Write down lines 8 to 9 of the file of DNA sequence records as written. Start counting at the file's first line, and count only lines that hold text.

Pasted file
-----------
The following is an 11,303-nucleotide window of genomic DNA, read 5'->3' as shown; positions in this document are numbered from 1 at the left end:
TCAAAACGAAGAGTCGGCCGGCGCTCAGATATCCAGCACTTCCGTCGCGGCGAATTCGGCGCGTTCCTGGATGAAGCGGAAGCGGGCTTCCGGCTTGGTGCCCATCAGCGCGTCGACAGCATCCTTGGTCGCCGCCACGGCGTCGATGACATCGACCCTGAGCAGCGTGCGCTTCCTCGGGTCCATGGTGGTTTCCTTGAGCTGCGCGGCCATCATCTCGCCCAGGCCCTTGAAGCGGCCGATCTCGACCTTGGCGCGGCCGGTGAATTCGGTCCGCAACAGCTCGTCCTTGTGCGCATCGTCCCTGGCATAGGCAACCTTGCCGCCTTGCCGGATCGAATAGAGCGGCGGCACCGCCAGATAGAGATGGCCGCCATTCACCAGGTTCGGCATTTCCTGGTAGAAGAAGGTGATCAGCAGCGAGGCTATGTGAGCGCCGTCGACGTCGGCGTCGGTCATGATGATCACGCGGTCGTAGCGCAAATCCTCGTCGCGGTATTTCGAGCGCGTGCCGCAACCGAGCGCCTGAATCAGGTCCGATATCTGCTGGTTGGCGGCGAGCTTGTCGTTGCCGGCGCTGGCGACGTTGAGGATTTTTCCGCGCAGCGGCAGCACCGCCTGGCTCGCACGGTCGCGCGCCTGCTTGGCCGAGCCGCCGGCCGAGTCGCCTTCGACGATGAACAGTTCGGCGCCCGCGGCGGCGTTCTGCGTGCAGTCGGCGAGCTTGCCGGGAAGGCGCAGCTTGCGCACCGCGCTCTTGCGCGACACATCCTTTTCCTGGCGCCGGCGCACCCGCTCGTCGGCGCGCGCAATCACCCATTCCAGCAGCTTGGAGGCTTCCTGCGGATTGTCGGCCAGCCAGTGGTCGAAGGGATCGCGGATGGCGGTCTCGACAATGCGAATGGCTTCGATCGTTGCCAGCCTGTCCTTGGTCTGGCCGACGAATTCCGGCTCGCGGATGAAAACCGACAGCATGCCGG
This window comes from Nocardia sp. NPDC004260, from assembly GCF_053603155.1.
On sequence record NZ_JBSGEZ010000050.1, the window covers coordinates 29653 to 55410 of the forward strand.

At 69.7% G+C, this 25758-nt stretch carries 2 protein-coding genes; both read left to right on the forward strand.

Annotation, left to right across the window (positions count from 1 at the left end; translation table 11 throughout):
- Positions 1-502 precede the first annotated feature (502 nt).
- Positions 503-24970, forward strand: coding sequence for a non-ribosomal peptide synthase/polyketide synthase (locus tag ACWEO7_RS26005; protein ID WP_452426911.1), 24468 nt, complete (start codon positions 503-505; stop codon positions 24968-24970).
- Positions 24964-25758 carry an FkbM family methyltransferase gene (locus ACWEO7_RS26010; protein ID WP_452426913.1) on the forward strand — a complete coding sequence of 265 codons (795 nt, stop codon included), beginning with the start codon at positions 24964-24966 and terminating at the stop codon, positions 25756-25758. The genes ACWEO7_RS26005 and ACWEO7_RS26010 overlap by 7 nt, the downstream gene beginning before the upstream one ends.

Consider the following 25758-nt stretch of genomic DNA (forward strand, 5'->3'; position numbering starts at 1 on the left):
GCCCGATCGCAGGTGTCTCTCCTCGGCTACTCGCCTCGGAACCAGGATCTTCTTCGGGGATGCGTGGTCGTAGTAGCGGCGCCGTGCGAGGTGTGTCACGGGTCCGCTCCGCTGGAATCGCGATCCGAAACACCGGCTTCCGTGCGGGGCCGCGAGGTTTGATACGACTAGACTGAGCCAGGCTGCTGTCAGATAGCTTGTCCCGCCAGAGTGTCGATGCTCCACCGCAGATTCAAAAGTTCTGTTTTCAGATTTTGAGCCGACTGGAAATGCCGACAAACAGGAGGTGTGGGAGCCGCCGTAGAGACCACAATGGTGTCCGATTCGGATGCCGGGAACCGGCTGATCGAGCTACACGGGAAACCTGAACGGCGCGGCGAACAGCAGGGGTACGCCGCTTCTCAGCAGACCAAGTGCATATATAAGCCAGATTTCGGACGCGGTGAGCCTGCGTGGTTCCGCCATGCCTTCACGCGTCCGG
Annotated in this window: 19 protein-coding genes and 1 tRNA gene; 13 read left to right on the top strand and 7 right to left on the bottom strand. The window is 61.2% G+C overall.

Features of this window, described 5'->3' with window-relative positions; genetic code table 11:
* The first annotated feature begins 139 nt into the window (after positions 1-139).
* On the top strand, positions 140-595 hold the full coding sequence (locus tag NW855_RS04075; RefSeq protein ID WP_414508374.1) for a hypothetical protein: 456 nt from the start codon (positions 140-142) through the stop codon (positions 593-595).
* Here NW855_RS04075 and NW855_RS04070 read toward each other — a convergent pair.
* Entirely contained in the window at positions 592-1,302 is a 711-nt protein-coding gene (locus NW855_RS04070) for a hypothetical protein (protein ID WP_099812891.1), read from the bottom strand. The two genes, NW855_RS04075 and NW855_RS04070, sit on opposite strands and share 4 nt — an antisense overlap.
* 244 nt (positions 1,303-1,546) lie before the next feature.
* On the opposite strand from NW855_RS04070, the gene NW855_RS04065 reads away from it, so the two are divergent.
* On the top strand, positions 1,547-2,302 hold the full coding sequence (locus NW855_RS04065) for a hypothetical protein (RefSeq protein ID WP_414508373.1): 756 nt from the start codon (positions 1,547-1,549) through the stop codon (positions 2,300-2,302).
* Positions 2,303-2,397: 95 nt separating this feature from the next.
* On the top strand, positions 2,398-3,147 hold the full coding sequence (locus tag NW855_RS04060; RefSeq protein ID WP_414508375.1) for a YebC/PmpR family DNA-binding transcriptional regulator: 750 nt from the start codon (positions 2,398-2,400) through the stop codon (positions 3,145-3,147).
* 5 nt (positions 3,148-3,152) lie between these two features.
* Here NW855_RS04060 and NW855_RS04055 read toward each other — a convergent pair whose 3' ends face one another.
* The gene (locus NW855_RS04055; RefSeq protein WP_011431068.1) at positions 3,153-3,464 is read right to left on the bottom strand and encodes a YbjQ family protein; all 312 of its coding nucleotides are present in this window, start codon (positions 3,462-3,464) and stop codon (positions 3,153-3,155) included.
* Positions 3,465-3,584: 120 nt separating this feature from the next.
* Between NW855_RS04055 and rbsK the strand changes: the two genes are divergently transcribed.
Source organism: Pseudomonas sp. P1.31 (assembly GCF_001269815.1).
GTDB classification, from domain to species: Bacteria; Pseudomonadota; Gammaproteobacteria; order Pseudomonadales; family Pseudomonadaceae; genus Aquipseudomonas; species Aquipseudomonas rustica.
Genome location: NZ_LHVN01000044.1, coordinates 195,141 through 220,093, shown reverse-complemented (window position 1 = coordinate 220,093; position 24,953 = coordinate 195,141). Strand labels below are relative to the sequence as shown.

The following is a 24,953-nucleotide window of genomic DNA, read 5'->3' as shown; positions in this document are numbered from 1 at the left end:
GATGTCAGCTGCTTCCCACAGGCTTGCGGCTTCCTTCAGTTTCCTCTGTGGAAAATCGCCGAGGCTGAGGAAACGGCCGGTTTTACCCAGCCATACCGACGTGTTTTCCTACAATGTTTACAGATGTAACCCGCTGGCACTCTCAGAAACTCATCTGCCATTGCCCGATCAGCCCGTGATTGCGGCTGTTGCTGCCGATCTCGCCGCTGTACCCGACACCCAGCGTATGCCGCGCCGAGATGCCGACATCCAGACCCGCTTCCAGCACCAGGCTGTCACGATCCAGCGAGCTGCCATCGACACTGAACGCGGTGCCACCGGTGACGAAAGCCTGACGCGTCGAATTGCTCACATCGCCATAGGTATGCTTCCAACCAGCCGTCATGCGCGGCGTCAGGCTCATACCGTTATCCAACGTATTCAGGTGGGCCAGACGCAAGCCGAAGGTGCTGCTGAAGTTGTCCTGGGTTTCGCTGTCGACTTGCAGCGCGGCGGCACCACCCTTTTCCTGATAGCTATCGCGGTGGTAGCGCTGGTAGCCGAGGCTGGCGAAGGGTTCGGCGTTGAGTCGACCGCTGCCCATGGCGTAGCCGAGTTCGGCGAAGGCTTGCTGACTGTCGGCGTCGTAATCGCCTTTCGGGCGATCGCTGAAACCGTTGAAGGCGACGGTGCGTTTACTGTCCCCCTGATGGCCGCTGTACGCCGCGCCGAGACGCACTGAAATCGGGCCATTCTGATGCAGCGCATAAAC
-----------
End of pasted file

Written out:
- Positions 503-24970, forward strand: coding sequence for a non-ribosomal peptide synthase/polyketide synthase (locus tag ACWEO7_RS26005; protein ID WP_452426911.1), 24468 nt, complete (start codon positions 503-505; stop codon positions 24968-24970).
- Positions 24964-25758 carry an FkbM family methyltransferase gene (locus ACWEO7_RS26010; protein ID WP_452426913.1) on the forward strand — a complete coding sequence of 265 codons (795 nt, stop codon included), beginning with the start codon at positions 24964-24966 and terminating at the stop codon, positions 25756-25758. The genes ACWEO7_RS26005 and ACWEO7_RS26010 overlap by 7 nt, the downstream gene beginning before the upstream one ends.